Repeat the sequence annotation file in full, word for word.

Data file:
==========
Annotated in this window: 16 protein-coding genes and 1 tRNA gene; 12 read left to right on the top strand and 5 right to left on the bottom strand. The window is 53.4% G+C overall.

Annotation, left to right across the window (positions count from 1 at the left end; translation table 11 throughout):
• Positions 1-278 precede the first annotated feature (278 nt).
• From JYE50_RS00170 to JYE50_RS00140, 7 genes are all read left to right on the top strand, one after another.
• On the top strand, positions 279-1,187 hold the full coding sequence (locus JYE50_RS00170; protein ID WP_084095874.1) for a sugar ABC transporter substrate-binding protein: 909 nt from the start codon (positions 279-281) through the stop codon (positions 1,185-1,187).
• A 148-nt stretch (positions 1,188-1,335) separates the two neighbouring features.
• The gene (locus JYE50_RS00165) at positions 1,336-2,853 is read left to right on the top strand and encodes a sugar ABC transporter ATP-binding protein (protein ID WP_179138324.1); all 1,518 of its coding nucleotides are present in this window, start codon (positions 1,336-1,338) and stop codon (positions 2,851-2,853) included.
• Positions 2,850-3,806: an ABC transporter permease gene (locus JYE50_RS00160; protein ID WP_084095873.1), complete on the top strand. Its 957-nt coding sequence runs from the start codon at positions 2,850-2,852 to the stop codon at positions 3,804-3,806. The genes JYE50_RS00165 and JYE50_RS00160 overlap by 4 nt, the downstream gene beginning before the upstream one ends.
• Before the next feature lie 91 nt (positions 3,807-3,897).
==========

Annotated in this window: 16 protein-coding genes and 1 tRNA gene; 12 read left to right on the top strand and 5 right to left on the bottom strand. The window is 53.4% G+C overall.

Annotation, left to right across the window (positions count from 1 at the left end; translation table 11 throughout):
• Positions 1-278 precede the first annotated feature (278 nt).
• From JYE50_RS00170 to JYE50_RS00140, 7 genes are all read left to right on the top strand, one after another.
• On the top strand, positions 279-1,187 hold the full coding sequence (locus JYE50_RS00170; protein ID WP_084095874.1) for a sugar ABC transporter substrate-binding protein: 909 nt from the start codon (positions 279-281) through the stop codon (positions 1,185-1,187).
• A 148-nt stretch (positions 1,188-1,335) separates the two neighbouring features.
• The gene (locus JYE50_RS00165) at positions 1,336-2,853 is read left to right on the top strand and encodes a sugar ABC transporter ATP-binding protein (protein ID WP_179138324.1); all 1,518 of its coding nucleotides are present in this window, start codon (positions 1,336-1,338) and stop codon (positions 2,851-2,853) included.
• Positions 2,850-3,806: an ABC transporter permease gene (locus JYE50_RS00160; protein ID WP_084095873.1), complete on the top strand. Its 957-nt coding sequence runs from the start codon at positions 2,850-2,852 to the stop codon at positions 3,804-3,806. The genes JYE50_RS00165 and JYE50_RS00160 overlap by 4 nt, the downstream gene beginning before the upstream one ends.
• Before the next feature lie 91 nt (positions 3,807-3,897).